George Washington Papers
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To George Washington from Bushrod Washington, 7 August 1798

From Bushrod Washington

Richmond Augt 7. [17]98

My dear Uncle

I recieved a few days ago; a letter from Mr John Nicholas in which after speaking of the violence of a certain party in that County, and the lengths to which they go he says, “among other things, you will see in Davis’s paper of the 24th July a hint at the affair with which you are acquainted from the celebrated John Langhorne himself. I am hinted at as the ‘dignified character of an informer.’ I have no objection to be thought an informer, when the information I gave will be found to be to guard the man who had rendered me and my country the greatest of ⟨mutilated⟩ services, against a villain or villains who never ⟨mutilated⟩ never will render any: yet no abuse will make th⟨em⟩ extort from me any thing which they can make a handle of against that character. This I will thank you to inform your friend that he may have no uneasiness at any hints he may see in the papers. I well know that Mr Langhorne was a scoundrel; but I did not suppose he would ever be so stupid as to provoke a publication of his own villainy. This will never be done by me without the consent of Genl W—(that is the history of the whole affair) and not then but upon my own responsibility, to shew in what light I really stand as a dignified informer without ever letting one of the scoundrels have the smallest idea of the contents of the friendly private letters to me.1 It was my intention to have gone to M. V. in May to have some conversation on this and other subjects, but a visit from my friend Major Jno. Nelson & family whose Lady is sister to mine about that time, and who are now with me has obliged me to postpone it.2 I hope it will not be long before I shall have it in my power to pay that desirable visit.” You will observe from some expressions in this letter that my friend is not in a very good temper with that party who are persecuting him not a little for obstinacy in maintaining opinions different from what they profess and openly avow (as he informs me.) As to the permission which he seems to ask, you will Judge of the propriety of granting it, and will if you see proper write to him or myself upon the subject.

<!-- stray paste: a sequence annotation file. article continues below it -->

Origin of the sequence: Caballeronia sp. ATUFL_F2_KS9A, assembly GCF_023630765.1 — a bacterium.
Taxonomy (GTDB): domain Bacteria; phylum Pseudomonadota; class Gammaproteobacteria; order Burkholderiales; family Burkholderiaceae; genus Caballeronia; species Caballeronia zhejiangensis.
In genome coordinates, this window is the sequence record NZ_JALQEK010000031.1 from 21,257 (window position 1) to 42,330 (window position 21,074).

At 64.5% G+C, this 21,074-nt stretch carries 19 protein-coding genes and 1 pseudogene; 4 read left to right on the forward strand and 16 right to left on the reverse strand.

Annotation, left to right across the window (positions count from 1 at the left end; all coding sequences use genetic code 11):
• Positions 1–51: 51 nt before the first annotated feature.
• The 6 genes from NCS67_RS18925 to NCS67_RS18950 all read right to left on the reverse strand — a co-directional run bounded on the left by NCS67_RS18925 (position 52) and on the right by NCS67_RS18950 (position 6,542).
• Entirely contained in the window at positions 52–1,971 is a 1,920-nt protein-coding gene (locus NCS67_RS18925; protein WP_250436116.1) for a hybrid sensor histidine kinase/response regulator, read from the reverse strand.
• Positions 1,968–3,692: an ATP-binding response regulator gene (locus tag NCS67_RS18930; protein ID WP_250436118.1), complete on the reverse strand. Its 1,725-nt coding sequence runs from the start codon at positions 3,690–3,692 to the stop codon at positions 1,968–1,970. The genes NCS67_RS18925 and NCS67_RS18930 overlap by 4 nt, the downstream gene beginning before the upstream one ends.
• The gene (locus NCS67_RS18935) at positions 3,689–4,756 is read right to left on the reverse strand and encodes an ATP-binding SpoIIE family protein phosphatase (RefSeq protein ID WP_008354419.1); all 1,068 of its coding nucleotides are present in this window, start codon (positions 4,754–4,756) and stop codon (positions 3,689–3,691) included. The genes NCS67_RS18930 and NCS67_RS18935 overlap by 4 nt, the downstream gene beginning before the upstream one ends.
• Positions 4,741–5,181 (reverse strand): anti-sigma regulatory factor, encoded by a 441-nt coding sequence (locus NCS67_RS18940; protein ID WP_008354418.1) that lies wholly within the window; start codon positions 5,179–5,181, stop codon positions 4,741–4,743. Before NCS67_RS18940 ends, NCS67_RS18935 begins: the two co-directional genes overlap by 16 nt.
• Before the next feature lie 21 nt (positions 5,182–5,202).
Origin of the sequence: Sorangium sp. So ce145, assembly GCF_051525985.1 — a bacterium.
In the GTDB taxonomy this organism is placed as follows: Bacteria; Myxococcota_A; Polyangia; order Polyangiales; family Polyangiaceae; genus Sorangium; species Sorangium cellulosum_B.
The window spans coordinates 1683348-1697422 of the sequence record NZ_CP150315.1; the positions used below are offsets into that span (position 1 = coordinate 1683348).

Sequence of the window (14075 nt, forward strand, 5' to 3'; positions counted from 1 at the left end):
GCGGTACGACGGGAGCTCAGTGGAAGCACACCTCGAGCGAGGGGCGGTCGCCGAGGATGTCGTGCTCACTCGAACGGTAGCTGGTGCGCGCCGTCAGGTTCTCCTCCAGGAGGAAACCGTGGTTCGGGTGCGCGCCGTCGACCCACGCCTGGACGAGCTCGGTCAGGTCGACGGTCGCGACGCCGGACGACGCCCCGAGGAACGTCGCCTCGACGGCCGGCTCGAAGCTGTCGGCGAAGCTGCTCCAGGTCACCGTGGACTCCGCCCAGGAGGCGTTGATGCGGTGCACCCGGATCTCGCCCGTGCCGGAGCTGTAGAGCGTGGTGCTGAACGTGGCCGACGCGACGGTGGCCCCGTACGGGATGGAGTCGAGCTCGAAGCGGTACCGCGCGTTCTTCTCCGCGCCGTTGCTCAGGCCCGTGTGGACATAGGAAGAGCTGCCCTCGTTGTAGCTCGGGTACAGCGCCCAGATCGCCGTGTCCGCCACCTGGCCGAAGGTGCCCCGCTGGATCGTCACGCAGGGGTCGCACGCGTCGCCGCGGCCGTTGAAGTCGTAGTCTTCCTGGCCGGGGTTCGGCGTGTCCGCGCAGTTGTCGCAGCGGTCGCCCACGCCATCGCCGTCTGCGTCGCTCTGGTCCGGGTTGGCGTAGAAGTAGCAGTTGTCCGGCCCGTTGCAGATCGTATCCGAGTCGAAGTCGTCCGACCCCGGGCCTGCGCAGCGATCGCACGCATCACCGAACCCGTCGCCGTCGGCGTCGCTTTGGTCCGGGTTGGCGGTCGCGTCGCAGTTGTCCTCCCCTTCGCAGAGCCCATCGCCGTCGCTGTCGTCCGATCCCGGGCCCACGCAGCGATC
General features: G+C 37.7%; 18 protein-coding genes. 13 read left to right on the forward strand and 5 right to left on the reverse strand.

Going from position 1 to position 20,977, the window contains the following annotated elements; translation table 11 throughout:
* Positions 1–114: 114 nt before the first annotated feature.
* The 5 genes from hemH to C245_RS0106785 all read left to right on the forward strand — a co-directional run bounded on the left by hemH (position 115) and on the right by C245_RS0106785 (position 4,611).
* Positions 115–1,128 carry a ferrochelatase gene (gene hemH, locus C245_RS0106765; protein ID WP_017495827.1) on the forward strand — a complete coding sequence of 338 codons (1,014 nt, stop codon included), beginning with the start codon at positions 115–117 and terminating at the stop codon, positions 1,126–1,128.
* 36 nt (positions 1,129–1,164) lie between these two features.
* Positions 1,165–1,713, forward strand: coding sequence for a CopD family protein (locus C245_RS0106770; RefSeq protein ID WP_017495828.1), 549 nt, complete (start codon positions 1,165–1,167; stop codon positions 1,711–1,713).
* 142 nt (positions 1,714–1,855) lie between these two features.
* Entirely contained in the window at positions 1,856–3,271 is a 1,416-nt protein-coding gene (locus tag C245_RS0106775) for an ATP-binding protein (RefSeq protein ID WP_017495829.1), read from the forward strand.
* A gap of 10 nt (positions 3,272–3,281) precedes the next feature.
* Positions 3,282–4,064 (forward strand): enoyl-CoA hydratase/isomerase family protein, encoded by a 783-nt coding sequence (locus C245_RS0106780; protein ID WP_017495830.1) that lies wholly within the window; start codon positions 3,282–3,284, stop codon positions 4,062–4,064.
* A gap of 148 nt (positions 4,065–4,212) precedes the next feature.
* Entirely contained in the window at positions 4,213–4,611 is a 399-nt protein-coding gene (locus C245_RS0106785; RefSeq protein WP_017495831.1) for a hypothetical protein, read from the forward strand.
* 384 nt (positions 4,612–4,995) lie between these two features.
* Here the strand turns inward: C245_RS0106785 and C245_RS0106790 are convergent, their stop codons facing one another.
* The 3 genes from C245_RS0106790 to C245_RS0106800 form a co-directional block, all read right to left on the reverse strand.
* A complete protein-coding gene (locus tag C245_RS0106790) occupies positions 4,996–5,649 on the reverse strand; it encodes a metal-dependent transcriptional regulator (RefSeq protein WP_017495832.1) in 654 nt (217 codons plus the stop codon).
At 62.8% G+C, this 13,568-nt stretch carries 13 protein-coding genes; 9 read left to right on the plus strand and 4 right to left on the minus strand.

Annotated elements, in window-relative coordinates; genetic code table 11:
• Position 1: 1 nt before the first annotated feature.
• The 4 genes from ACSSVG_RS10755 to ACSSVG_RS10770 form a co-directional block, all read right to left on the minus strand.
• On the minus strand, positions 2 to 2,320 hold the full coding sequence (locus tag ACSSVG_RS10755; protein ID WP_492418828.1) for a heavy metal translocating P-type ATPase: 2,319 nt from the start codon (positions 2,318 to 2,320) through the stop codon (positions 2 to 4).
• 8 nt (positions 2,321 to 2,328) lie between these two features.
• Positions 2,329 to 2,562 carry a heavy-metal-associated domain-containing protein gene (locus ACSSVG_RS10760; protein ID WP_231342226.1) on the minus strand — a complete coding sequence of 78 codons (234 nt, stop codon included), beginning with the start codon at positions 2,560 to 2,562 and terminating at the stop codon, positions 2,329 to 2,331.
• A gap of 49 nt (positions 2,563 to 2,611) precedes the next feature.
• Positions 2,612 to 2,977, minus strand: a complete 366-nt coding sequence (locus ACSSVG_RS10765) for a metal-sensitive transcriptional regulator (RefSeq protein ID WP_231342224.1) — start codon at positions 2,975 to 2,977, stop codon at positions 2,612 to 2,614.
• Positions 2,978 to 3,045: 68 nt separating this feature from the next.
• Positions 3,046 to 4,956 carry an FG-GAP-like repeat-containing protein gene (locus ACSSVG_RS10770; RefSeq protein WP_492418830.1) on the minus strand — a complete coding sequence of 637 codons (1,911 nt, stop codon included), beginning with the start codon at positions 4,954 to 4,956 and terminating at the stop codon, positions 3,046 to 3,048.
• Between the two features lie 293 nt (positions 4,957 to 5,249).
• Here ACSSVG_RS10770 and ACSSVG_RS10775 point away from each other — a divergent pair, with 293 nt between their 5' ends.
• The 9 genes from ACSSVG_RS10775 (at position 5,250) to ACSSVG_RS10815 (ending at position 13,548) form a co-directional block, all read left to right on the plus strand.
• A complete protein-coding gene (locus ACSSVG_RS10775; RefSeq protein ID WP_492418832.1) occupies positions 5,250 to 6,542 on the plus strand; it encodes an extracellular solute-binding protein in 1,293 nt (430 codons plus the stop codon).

Permit me my dear Uncle to say ⟨mutilated⟩ I have felt in common with my fellow Citizens the ⟨mutilated⟩ attached to your late appointment, and the gratitude due ⟨mutilated⟩ your acceptance of it. Consulting my private affections, I sincerely lament the necessity which calls you again from your retirement to the busy scenes of public life.

I had the deeds which Mr Keith sent me of yours recorded at the last General Court.3

Mrs Washington Joins me in love & best wishes to you & my Aunt & I beg you to believe me My dear Uncle Your sincere friend & affect. Nephew

Bushrod Washington

ALS, ViMtvL.

1For a discussion of the Langhorne affair, see note 1 in John Langhorne to GW, 25 Sept. 1797.

2John Nelson (1748-1827) of Mecklenburg County, son of Secretary Thomas Nelson (1715–1787), was major of a troop of light horse in Virginia during the Revolution and took part in the siege of Yorktown. He was married to Anne (Nancy) Carter, daughter of John Carter, merchant of Williamsburg. John Nicholas’s wife was Louisa Carter Nicholas.

3He may be referring to Henry Lee’s new deed to him for the Kentucky lands. See Bushrod Washington to GW, 13 Mar. 1798, n.4.

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